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Suze Orman: 3 investing mistakes that will likely cost you 'money in the long run'

Suze Orman
Marc Royce | Copyright Suze Orman Media Inc.

For investors, it may be a good time to stop and take stock of your financial strategy, says Suze Orman, host of the "Women & Money (and Everyone Smart Enough to Listen)" podcast and co-founder of emergency savings firm SecureSave.

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There's no one strategy that will be right for every kind of investor. But if you're making some of the most common mistakes Orman sees investors make, like the three detailed below, you're likely costing yourself money in the long run, the financial guru says.

1. Your holdings aren't diversified enough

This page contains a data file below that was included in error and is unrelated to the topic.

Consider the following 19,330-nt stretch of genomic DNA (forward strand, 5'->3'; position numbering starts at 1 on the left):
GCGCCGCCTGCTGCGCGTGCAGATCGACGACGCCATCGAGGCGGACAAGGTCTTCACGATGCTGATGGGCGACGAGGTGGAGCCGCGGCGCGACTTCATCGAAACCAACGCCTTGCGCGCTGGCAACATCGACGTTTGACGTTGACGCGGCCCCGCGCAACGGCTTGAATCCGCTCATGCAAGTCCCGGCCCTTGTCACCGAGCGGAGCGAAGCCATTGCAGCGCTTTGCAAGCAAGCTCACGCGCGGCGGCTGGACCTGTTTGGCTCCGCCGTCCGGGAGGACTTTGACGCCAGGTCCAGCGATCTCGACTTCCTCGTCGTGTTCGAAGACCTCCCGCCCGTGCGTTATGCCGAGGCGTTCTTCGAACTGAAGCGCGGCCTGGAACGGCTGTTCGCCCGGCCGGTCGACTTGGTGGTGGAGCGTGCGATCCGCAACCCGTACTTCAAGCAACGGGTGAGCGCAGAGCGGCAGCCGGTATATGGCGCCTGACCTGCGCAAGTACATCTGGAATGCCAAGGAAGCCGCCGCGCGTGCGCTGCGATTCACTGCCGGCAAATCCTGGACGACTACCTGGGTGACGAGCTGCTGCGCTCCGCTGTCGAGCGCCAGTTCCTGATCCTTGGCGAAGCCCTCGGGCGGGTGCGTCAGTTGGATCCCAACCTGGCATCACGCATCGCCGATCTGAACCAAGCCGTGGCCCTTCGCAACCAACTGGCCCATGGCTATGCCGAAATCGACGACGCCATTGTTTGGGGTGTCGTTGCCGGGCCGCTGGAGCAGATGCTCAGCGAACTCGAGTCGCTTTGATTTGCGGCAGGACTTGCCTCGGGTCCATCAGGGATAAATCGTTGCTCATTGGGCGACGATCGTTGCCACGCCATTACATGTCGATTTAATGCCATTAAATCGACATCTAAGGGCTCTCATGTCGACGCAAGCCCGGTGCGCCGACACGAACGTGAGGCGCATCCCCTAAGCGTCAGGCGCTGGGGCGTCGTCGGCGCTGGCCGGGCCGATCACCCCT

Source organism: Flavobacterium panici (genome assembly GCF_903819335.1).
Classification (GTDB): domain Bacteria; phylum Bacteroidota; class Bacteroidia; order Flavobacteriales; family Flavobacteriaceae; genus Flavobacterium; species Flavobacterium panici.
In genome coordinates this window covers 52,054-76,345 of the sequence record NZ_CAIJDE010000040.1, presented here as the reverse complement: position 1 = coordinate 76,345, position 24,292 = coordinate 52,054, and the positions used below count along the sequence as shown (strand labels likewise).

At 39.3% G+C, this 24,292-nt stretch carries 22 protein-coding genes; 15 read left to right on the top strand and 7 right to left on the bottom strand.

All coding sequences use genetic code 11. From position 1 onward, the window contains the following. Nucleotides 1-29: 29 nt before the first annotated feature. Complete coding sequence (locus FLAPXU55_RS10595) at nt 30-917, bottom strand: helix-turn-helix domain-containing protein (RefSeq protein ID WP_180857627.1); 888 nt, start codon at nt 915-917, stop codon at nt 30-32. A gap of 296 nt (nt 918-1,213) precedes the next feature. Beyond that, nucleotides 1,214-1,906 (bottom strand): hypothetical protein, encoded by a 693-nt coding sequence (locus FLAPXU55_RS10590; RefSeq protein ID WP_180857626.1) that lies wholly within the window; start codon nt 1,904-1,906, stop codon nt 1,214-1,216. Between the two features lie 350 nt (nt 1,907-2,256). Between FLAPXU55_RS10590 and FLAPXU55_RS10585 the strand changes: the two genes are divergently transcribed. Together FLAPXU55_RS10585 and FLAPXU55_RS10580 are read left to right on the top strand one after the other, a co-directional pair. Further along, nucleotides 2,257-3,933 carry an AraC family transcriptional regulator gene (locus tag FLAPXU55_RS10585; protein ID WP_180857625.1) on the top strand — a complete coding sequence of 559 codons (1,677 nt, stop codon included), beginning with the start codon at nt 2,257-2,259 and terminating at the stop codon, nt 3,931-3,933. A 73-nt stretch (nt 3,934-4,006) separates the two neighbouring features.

When the bull market was in full charge for much of 2020 and 2021, many investors gravitated toward funds that had performed well recently, such as Cathie Wood's ARK Innovation ETF. "People loved Cathie Wood, and that's all they bought. And they think because they bought one ETF that they're diversified. How foolish can you be?"

The problem, points out Orman, is that although funds like Wood's hold a variety of stocks, the portfolio is still a relatively narrow one centered around a particular theme. When that particular corner of the market suffers, as it has of late — the ETF in question is down some 56% from its February 2021 peak — your portfolio could be hurt by the losses.

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Given recent market swings, it has become even more important to spread your bets among funds with exposure to a wide swath of different asset classes, Orman points out.

"You need to have diversification in your portfolio, especially in times like these," she says. "Otherwise, you're going to find yourself down 80%, and remember: For something to go from 100 to 50 is a 50% loss. From something to go from 50 back to 100 is a 100% gain. So don't be a fool."

2. You're not investing through downturns